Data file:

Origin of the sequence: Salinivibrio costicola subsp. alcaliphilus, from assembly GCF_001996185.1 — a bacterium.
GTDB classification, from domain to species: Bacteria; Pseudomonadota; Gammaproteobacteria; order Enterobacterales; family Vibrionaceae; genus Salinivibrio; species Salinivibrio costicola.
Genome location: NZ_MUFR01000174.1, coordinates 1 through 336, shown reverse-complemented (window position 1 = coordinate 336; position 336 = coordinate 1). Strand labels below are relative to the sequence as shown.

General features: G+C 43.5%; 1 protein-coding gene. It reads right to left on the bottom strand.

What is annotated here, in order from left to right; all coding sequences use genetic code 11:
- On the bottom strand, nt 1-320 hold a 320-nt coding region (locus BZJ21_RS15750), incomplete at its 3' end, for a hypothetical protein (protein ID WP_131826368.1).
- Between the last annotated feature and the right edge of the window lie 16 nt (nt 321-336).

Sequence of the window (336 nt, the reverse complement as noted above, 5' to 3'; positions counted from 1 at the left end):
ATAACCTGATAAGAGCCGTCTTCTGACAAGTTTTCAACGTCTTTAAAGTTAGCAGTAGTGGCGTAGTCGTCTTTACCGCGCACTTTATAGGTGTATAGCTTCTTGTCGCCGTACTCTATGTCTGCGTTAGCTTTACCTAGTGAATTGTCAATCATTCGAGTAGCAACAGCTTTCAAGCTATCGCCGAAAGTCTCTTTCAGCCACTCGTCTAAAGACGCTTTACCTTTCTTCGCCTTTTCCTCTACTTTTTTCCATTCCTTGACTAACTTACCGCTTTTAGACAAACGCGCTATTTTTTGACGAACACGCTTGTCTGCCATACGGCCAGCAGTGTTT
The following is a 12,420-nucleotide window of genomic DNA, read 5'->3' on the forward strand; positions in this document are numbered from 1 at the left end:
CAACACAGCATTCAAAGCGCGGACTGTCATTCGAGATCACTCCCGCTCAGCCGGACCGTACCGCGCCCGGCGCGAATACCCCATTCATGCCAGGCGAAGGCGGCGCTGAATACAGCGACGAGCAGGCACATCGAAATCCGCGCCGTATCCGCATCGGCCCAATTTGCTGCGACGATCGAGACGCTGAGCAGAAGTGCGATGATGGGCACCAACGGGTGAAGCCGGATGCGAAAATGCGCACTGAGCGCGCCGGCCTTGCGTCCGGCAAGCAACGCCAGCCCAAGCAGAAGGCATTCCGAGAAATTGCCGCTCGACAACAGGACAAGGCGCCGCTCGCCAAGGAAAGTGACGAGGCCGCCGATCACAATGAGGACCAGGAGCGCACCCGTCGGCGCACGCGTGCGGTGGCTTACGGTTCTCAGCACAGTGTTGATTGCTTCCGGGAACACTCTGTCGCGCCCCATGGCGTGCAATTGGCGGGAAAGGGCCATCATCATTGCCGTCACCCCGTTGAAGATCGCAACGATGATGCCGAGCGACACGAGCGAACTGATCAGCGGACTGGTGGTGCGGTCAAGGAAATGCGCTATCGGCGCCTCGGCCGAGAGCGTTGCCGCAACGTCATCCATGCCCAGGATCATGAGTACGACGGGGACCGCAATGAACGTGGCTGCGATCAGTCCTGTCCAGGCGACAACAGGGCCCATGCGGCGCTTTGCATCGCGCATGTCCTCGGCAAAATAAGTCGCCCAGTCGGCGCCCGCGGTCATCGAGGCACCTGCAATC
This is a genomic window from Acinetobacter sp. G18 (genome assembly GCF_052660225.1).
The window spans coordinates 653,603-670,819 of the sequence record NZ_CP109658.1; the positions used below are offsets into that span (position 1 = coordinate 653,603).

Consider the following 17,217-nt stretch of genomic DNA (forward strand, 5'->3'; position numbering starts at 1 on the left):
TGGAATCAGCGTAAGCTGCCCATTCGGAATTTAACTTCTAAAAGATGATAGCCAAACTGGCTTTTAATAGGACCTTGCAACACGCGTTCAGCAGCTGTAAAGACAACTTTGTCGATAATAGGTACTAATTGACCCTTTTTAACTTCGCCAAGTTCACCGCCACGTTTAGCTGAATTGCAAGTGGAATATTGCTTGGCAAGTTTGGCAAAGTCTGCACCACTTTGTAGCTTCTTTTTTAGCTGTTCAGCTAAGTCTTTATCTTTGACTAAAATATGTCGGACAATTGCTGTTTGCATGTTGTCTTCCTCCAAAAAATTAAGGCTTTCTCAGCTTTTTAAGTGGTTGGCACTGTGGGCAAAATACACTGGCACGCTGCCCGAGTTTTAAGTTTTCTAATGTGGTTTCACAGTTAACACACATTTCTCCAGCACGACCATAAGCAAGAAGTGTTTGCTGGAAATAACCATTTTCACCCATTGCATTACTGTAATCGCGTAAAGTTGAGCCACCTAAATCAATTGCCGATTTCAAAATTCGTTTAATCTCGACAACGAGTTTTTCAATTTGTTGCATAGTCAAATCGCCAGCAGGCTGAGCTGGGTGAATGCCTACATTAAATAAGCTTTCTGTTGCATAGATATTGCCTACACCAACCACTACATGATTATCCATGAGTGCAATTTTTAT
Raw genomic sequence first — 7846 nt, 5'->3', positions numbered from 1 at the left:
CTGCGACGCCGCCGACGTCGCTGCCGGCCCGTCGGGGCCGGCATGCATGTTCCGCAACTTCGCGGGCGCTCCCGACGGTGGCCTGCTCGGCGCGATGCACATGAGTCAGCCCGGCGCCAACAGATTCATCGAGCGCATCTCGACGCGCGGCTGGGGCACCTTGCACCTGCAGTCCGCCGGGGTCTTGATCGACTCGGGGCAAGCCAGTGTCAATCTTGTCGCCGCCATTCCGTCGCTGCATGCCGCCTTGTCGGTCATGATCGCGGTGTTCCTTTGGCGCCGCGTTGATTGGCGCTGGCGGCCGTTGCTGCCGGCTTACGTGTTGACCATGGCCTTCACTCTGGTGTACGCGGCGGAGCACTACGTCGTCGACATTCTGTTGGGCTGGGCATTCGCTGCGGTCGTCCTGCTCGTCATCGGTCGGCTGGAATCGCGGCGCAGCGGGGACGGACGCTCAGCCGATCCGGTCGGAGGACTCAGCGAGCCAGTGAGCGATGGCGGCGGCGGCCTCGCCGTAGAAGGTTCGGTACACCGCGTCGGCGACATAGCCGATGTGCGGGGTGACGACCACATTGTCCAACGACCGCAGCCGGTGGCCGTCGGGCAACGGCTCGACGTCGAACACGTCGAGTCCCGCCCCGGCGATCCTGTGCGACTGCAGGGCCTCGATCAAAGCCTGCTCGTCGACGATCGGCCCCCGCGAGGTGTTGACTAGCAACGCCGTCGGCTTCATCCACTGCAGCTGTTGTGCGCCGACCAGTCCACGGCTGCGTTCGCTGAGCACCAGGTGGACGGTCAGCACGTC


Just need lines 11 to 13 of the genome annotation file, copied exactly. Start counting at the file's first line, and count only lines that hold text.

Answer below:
CAACACAGCATTCAAAGCGCGGACTGTCATTCGAGATCACTCCCGCTCAGCCGGACCGTACCGCGCCCGGCGCGAATACCCCATTCATGCCAGGCGAAGGCGGCGCTGAATACAGCGACGAGCAGGCACATCGAAATCCGCGCCGTATCCGCATCGGCCCAATTTGCTGCGACGATCGAGACGCTGAGCAGAAGTGCGATGATGGGCACCAACGGGTGAAGCCGGATGCGAAAATGCGCACTGAGCGCGCCGGCCTTGCGTCCGGCAAGCAACGCCAGCCCAAGCAGAAGGCATTCCGAGAAATTGCCGCTCGACAACAGGACAAGGCGCCGCTCGCCAAGGAAAGTGACGAGGCCGCCGATCACAATGAGGACCAGGAGCGCACCCGTCGGCGCACGCGTGCGGTGGCTTACGGTTCTCAGCACAGTGTTGATTGCTTCCGGGAACACTCTGTCGCGCCCCATGGCGTGCAATTGGCGGGAAAGGGCCATCATCATTGCCGTCACCCCGTTGAAGATCGCAACGATGATGCCGAGCGACACGAGCGAACTGATCAGCGGACTGGTGGTGCGGTCAAGGAAATGCGCTATCGGCGCCTCGGCCGAGAGCGTTGCCGCAACGTCATCCATGCCCAGGATCATGAGTACGACGGGGACCGCAATGAACGTGGCTGCGATCAGTCCTGTCCAGGCGACAACAGGGCCCATGCGGCGCTTTGCATCGCGCATGTCCTCGGCAAAATAAGTCGCCCAGTCGGCGCCCGCGGTCATCGAGGCACCTGCAATC
This is a genomic window from Acinetobacter sp. G18 (genome assembly GCF_052660225.1).
The window spans coordinates 653,603-670,819 of the sequence record NZ_CP109658.1; the positions used below are offsets into that span (position 1 = coordinate 653,603).